So, foods are no longer labelled as “good” or “bad”.

You simply eat what you want and when you want to.

Now, this may initially sound like yet another cheat day, but it is far from that.

Your aim here is to simply eat whenever you feel hungry so that you feel fed and satisfied.

However, you should also respect your body, so once you do feel full you simply stop eating.

A lot of people view intuitive eating as an “anything goes type mentality”, and therefore they expect to put on weight.

But, I’m not talking about a complete lifestyle change here and following intuitive eating on a permanent basis.

I simply mean to eat whenever you feel like it following a cheat day.

As I’ve mentioned, you’re likely to hungry the next day, especially first thing in the morning.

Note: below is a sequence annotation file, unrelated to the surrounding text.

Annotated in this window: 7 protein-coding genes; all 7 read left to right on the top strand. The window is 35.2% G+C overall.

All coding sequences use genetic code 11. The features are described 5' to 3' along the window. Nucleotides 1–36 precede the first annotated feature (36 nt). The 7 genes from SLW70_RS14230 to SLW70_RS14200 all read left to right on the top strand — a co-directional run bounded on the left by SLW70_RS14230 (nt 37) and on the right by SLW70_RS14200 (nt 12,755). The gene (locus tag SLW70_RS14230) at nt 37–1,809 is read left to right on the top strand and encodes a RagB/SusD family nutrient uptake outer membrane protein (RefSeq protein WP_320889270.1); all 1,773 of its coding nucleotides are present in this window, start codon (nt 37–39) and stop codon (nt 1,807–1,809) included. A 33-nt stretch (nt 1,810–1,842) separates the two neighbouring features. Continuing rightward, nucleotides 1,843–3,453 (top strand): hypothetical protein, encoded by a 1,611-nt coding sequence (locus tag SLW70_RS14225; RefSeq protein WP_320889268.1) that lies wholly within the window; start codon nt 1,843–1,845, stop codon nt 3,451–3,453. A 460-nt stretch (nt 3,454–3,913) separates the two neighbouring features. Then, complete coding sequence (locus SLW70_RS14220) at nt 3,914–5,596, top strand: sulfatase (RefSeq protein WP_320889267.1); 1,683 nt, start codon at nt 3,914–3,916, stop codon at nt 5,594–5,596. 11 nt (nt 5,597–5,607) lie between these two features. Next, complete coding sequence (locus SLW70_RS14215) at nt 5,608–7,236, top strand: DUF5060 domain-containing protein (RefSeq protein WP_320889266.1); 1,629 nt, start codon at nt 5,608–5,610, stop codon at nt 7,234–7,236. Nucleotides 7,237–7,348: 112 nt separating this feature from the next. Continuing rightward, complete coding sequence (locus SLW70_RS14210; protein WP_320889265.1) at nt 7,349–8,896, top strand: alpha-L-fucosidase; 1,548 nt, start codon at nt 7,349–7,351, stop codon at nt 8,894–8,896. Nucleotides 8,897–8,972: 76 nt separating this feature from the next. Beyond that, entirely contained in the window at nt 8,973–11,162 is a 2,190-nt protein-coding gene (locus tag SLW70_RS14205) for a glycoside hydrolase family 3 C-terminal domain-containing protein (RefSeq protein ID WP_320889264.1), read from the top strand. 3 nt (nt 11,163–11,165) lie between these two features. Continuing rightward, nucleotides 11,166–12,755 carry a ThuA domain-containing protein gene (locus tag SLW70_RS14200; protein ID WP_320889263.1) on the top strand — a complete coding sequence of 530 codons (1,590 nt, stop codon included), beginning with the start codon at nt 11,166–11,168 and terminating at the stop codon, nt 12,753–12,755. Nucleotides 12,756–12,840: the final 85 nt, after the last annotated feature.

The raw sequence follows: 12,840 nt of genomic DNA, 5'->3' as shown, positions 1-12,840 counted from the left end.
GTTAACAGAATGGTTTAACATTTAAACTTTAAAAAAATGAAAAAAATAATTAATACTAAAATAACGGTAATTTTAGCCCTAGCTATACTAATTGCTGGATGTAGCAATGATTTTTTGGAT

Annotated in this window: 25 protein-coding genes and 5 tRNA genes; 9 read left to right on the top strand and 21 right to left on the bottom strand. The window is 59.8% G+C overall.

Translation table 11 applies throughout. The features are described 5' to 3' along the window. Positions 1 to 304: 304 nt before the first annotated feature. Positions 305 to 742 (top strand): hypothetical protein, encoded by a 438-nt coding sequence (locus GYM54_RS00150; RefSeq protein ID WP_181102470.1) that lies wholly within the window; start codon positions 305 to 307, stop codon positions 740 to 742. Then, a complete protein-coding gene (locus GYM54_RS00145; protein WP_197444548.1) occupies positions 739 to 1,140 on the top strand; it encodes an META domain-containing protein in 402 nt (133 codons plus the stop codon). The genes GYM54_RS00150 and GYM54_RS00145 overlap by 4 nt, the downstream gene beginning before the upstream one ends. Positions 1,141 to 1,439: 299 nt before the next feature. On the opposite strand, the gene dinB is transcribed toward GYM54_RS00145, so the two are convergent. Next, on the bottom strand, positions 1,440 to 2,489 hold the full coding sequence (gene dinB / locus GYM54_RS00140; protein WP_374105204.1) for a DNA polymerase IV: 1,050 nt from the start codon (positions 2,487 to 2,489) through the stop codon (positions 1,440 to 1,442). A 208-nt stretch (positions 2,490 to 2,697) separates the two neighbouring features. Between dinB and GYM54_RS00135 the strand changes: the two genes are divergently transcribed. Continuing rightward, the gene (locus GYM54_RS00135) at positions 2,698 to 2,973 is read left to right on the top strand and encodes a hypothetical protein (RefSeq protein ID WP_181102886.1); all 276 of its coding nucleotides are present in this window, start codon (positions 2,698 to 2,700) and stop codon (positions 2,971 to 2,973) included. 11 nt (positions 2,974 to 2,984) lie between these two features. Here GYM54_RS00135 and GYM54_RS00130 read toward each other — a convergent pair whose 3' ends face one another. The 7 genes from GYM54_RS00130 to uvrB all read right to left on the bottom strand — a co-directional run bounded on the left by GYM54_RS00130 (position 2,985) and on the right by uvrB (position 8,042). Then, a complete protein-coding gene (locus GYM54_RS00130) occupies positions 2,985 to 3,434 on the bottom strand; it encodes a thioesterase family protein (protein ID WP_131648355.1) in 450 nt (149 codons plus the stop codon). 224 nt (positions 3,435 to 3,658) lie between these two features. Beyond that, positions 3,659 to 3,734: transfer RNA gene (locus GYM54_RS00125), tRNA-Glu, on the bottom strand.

So, it’s not a bad idea to fill this void before you go and hit that great workout in the gym.

Then look to refuel immediately afterwards, and then play it by ear for the rest of the day.

More often than not, you may feel quite well-fed and satisfied after a couple of meals.

Plus, you may even end up consuming far fewer calories than you would by returning to a strict diet.

I also think that this approach will have you worrying far less following a cheat day and you may even surprise yourself at your food choices.

I Tried Intuitive Eating For 7 Days

4. Try Carb-Cycling Rather Than Fasting

A final method following a cheat day is to cycle your carbs rather than fasting completely.

As I’ve alluded to above, a cheat day typically involves consuming a lot more carbs than you usually would.